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Design and teaching of plant pathology and biology labs
Doug Rouse: University of Wisconsin-Madison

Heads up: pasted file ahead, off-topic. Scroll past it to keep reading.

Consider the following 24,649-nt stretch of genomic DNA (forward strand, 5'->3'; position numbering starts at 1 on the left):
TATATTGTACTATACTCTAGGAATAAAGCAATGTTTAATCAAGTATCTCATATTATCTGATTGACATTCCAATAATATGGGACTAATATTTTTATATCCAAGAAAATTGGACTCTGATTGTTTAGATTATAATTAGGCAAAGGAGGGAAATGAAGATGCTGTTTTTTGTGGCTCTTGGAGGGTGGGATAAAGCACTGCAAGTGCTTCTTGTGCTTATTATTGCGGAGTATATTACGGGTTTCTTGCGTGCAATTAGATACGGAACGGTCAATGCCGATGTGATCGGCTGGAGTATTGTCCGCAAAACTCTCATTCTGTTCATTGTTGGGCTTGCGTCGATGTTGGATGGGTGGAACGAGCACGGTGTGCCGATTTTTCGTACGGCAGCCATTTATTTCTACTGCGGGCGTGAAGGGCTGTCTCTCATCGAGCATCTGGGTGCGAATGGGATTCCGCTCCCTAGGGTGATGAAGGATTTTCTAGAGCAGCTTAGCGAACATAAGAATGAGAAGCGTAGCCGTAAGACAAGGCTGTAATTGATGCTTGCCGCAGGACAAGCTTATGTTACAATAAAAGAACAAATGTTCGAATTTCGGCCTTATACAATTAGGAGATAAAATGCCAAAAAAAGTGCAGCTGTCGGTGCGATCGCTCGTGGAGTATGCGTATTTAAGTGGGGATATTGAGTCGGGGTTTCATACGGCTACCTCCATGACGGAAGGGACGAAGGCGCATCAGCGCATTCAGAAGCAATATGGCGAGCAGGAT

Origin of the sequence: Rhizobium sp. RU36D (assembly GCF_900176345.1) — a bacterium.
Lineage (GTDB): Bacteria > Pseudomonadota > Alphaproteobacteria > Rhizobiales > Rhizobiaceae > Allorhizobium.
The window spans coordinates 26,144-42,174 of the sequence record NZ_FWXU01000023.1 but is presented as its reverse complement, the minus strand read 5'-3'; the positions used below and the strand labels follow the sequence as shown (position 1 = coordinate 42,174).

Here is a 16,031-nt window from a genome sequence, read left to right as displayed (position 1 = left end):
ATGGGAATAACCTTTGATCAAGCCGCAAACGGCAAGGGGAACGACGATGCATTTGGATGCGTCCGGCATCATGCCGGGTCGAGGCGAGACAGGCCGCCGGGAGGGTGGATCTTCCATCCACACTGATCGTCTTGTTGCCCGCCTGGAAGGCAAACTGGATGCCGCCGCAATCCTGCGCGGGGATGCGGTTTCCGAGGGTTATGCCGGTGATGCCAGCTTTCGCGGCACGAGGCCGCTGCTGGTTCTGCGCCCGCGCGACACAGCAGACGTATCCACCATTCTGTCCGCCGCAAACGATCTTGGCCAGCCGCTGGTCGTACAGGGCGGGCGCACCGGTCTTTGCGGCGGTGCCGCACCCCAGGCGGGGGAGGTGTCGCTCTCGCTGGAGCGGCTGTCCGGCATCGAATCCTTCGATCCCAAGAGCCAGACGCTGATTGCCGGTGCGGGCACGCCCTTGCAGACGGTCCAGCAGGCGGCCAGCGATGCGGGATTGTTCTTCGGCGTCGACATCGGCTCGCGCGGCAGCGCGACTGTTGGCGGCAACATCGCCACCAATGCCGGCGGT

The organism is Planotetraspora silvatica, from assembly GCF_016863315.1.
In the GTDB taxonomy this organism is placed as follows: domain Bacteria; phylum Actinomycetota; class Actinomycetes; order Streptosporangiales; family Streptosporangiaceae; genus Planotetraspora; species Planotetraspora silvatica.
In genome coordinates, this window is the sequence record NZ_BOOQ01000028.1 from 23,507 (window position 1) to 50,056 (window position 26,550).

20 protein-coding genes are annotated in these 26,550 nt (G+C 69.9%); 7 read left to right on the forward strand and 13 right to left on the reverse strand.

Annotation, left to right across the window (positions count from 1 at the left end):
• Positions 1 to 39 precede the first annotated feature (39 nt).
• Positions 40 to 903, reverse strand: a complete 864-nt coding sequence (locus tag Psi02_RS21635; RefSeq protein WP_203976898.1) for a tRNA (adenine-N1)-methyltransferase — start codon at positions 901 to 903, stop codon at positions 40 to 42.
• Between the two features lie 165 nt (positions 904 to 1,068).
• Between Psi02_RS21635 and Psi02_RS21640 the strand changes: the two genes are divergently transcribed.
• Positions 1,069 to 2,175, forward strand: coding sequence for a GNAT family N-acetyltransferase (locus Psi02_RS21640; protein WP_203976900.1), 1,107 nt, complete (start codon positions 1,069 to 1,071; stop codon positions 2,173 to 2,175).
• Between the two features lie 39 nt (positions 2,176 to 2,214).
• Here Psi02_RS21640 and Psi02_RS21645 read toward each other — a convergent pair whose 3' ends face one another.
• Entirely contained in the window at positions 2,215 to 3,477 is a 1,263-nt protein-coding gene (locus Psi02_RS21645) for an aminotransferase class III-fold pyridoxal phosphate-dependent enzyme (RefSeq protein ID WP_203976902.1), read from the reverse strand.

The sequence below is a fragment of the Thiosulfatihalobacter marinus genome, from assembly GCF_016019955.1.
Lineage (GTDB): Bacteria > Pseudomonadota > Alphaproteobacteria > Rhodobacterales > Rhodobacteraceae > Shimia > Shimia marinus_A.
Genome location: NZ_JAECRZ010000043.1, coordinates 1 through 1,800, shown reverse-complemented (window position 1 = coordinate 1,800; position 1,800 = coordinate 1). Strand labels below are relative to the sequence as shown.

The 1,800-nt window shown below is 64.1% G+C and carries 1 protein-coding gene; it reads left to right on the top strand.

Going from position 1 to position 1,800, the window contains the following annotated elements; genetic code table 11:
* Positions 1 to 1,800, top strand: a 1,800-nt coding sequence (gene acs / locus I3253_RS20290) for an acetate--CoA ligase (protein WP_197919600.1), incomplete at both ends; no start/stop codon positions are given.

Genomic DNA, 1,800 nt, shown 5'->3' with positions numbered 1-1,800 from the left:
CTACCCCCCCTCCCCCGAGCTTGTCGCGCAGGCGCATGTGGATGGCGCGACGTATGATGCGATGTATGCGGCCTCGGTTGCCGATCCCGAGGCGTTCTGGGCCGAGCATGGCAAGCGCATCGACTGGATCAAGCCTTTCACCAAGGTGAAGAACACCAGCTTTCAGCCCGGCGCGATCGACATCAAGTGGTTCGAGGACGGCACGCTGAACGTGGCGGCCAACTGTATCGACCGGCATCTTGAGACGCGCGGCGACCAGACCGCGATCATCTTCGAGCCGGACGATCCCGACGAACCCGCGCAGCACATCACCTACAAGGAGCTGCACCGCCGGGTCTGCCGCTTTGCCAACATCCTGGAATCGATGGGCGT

<div>Hands-on experiences that can be achieved in a teaching laboratory are an important means of learning in the biological sciences. Different kinds of laboratory experiences illustrate the range of possibilities and the kind of learning on Blume’s taxonomy that may be achieved in the laboratory. There are activities that simply allow students to see the pathogens and diseases discussed in lecture first hand, for example make a wet mount and see an oospore inside an infected root. Students may also conduct experiments designed to illustrate a concept, such as inoculate viruses onto indicator plants. Students may engage in completely open-ended inquiry activities where they get to practice the process of science and develop their own ideas about plant pathology concepts. Ultimately there is the classroom undergraduate research experience (CURE) model. All of these have their place, and a mix of different kinds of activities may be best. Nevertheless, among education researchers there is much discussion about what is best, and there is a strong theme currently to drive as far toward inquiry based activities as possible. The importance of the teaching laboratory for experiencing and learning how to work in small groups should also not be underestimated.</div>

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